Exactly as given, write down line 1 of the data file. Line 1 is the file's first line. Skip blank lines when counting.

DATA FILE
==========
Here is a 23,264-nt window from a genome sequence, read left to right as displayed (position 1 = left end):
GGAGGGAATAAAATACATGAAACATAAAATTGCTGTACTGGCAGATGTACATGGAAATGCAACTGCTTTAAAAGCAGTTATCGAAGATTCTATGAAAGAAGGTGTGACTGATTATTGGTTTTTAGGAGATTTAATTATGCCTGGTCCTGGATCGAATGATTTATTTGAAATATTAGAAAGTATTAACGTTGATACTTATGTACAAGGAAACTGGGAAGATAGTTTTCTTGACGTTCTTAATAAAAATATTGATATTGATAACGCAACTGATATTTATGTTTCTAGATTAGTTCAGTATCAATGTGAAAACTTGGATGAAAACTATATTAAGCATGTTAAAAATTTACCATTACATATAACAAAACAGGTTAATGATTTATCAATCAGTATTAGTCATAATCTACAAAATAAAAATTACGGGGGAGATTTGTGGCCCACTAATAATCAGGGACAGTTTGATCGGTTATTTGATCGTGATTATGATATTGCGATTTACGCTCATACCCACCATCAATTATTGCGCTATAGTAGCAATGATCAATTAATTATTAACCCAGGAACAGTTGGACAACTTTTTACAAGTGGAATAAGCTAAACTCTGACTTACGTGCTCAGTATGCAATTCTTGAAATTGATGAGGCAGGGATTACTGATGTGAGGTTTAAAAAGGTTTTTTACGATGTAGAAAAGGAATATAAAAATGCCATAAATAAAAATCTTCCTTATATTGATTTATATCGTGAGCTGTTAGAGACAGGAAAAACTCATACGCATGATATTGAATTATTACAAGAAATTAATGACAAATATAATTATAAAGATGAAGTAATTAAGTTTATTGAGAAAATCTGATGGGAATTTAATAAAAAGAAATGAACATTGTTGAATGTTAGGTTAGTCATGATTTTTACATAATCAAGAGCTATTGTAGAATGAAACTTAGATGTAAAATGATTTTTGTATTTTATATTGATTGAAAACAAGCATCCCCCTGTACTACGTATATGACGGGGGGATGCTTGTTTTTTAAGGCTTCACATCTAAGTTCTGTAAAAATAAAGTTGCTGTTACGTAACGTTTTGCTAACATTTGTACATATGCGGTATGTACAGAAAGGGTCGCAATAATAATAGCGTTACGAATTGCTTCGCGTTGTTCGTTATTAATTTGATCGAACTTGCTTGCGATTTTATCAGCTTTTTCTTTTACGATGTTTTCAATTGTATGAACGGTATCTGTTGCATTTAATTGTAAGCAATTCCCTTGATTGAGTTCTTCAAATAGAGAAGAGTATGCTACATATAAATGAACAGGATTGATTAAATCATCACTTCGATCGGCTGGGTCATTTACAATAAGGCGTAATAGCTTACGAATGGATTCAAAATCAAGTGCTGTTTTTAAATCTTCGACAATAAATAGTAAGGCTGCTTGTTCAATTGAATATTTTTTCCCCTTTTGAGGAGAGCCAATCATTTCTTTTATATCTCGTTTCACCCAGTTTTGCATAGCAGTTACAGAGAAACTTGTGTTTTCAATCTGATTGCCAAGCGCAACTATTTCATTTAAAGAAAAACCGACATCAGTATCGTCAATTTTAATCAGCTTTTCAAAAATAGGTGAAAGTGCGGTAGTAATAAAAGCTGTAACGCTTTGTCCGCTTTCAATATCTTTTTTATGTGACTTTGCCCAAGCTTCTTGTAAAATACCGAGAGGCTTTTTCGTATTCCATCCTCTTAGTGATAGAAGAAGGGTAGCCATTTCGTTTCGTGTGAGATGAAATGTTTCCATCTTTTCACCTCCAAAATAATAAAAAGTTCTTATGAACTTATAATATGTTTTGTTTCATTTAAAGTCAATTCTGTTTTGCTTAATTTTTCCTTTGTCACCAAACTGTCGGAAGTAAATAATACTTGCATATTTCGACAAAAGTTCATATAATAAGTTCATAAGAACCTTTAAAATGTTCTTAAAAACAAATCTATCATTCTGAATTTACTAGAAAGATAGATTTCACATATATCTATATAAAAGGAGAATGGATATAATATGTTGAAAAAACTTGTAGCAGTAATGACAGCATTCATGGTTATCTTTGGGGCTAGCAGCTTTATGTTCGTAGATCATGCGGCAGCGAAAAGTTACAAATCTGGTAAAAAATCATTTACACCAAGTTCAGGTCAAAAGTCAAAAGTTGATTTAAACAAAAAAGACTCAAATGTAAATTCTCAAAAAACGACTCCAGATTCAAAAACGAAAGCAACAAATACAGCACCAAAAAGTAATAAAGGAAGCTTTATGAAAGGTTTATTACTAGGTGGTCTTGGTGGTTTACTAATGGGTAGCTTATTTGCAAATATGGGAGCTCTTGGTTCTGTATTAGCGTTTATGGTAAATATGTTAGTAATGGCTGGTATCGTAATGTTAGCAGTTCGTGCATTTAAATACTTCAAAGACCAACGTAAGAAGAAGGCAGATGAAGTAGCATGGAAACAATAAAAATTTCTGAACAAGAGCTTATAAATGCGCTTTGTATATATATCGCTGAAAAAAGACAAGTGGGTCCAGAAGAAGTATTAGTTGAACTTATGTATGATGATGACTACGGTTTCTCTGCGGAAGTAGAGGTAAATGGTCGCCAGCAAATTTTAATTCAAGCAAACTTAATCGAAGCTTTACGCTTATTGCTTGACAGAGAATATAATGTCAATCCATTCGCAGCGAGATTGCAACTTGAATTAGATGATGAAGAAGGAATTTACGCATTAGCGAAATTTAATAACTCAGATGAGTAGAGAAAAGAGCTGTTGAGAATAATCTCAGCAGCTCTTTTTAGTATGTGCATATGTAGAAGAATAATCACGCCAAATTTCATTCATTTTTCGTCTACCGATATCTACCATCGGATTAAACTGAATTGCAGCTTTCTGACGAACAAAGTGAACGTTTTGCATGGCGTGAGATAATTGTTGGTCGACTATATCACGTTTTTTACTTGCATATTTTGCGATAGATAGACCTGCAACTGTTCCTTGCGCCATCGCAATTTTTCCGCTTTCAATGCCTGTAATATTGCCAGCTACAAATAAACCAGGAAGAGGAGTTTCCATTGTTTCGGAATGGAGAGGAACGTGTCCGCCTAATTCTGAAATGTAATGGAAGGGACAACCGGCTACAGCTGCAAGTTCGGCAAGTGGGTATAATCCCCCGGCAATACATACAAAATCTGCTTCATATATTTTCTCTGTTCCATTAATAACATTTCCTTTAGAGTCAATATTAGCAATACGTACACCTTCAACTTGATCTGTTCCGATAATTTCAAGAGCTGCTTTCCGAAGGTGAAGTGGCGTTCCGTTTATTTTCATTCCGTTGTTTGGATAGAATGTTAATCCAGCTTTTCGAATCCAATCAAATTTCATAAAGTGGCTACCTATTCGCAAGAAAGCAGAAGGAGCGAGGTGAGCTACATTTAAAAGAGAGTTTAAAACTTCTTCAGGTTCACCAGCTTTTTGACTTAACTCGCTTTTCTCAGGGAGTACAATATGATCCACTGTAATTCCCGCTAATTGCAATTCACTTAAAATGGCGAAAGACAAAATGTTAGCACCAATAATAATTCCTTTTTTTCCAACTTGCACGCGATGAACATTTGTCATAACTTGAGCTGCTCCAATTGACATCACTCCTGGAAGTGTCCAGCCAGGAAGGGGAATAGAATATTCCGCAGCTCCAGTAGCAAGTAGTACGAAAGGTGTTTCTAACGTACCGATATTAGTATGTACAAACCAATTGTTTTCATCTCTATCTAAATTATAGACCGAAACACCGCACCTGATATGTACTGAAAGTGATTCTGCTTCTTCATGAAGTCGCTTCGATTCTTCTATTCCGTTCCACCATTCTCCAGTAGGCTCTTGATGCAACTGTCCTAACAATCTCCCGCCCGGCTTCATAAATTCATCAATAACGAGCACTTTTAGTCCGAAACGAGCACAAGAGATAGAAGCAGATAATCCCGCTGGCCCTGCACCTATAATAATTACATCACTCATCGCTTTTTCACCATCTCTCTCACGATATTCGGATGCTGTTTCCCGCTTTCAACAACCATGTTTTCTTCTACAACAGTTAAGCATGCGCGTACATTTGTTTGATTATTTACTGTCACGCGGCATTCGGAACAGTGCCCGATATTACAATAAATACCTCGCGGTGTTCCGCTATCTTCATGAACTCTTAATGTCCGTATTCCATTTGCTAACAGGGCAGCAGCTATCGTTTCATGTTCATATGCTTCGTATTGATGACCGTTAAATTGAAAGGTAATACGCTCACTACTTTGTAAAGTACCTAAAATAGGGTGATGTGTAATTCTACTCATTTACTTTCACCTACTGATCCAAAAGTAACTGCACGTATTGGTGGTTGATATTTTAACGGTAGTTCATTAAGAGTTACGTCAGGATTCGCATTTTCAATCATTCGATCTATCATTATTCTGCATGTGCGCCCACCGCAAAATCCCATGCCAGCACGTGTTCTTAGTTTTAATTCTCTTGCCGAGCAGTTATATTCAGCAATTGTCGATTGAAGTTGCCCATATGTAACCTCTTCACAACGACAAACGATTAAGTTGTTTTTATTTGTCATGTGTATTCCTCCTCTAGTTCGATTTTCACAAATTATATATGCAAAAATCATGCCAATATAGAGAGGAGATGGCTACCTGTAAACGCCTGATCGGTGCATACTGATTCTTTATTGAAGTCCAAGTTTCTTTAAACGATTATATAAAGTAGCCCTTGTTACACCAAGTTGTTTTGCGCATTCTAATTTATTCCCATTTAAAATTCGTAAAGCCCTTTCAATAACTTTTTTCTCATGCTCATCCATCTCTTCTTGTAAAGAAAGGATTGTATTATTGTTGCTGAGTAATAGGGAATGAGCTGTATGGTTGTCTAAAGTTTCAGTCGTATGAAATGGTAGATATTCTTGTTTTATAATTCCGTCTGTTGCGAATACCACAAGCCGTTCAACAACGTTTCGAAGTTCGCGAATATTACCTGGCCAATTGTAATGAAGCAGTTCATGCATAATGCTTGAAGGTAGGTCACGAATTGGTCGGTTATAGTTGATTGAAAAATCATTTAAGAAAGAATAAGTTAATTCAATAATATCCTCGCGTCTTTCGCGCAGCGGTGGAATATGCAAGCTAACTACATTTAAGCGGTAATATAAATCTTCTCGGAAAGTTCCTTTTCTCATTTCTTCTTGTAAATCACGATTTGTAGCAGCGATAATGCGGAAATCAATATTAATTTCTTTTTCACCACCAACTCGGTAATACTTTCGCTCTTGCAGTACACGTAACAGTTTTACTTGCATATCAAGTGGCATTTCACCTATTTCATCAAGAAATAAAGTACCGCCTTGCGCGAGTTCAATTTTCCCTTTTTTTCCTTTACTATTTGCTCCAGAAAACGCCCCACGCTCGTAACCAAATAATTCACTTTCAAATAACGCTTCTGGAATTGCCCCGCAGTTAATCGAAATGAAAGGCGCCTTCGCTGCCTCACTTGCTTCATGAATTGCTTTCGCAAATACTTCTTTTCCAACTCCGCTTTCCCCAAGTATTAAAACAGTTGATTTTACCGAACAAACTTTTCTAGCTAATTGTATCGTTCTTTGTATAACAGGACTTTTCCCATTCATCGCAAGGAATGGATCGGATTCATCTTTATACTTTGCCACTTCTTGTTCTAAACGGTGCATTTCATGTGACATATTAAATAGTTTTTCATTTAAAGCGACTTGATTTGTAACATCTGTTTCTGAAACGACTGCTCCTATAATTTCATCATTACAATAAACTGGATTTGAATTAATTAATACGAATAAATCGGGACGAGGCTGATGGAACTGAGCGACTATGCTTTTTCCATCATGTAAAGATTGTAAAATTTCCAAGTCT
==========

Here is a 23,264-nt window from a genome sequence, read left to right as displayed (position 1 = left end):